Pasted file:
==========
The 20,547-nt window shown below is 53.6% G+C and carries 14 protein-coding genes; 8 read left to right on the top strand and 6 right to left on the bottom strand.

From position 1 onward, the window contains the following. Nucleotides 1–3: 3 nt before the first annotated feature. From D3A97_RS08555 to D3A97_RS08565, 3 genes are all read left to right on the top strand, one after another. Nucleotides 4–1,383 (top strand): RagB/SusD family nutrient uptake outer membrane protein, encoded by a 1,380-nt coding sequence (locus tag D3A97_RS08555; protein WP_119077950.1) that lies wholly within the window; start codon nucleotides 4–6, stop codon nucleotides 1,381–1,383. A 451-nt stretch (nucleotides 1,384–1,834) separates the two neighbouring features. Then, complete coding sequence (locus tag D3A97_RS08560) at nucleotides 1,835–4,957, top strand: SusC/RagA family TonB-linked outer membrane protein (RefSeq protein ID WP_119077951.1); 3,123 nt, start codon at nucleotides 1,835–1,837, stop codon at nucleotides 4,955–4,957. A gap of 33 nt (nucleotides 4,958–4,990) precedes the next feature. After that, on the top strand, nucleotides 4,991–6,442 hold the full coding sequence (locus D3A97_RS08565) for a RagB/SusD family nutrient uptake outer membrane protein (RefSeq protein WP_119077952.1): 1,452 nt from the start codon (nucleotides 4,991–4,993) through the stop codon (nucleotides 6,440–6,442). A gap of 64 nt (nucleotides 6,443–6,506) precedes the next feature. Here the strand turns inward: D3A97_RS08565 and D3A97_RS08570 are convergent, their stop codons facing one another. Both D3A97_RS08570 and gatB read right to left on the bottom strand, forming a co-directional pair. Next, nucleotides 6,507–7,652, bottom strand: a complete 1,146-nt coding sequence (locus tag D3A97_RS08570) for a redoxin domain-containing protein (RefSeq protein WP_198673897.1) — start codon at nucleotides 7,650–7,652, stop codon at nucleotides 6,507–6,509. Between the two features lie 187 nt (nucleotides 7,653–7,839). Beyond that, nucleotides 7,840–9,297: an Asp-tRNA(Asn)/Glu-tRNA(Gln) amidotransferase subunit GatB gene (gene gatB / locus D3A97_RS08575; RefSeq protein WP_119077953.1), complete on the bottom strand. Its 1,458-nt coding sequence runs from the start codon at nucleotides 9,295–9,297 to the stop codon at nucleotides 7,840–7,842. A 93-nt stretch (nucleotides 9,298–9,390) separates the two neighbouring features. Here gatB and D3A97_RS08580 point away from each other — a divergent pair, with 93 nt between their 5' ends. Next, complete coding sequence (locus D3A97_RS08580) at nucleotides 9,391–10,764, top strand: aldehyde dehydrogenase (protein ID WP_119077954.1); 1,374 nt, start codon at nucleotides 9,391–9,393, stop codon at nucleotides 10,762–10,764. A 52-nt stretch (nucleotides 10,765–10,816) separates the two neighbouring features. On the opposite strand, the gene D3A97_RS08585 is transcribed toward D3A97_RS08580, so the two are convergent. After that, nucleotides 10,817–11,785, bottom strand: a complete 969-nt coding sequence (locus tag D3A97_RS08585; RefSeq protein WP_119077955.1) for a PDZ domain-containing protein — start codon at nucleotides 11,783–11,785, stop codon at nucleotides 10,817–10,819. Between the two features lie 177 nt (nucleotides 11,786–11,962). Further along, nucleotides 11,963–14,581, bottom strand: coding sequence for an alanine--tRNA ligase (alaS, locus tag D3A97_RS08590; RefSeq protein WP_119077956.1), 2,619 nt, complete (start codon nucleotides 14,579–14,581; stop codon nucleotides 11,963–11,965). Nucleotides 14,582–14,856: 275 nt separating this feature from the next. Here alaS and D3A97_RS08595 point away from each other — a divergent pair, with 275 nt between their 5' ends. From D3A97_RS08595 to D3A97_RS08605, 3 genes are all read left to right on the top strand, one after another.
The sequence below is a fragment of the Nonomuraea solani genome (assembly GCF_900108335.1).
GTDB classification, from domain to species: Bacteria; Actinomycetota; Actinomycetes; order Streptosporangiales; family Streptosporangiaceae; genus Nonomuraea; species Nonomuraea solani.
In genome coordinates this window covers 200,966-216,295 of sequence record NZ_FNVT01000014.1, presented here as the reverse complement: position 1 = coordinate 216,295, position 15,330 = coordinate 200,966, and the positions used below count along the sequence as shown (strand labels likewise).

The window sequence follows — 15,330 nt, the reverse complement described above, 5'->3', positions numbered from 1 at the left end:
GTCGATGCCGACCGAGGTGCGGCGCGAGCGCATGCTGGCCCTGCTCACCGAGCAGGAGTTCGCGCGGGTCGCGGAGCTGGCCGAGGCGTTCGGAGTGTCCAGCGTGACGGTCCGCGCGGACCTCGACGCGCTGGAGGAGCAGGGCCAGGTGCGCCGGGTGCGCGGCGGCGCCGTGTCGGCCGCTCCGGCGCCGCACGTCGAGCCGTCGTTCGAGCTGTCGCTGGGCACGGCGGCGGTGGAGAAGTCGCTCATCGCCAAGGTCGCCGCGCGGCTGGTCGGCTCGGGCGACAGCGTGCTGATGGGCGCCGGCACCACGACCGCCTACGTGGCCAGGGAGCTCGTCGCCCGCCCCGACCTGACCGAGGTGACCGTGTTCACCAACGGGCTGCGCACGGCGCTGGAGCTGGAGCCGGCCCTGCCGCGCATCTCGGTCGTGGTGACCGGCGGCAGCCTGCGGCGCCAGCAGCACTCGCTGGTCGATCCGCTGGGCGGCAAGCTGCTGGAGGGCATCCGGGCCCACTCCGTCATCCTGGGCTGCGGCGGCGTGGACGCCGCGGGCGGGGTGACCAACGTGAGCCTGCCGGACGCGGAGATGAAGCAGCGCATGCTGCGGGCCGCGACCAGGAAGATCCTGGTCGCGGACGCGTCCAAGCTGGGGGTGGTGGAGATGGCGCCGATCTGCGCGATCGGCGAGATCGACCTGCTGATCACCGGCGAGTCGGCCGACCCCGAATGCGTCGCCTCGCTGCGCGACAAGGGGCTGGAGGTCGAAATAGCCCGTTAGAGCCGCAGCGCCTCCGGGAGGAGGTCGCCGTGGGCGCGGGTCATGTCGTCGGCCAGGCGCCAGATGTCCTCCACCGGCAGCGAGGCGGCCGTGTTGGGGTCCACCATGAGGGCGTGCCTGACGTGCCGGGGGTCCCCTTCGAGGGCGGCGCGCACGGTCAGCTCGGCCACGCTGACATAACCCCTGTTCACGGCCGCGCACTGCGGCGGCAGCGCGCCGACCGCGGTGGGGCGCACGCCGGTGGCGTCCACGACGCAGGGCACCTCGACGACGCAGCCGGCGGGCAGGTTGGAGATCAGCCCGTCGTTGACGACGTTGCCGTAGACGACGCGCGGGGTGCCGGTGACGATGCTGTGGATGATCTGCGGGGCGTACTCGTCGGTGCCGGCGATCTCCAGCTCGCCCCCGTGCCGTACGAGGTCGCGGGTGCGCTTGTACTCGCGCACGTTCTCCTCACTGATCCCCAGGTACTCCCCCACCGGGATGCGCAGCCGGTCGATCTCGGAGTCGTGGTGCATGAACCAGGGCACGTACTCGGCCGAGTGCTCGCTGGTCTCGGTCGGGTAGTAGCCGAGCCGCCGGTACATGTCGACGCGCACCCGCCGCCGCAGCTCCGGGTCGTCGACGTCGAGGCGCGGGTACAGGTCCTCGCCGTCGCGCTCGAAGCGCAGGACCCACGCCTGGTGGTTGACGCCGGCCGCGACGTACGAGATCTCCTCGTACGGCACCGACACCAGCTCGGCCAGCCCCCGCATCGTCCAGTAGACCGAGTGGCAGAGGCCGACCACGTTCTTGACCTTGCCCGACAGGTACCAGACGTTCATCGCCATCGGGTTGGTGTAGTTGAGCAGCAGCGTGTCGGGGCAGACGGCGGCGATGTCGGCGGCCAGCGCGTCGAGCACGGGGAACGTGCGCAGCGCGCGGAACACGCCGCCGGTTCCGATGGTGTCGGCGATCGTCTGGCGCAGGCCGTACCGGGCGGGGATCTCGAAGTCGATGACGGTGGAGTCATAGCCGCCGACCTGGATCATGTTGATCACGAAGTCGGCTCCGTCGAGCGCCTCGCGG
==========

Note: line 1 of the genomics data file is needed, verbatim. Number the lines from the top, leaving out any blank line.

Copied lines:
The 20,547-nt window shown below is 53.6% G+C and carries 14 protein-coding genes; 8 read left to right on the top strand and 6 right to left on the bottom strand.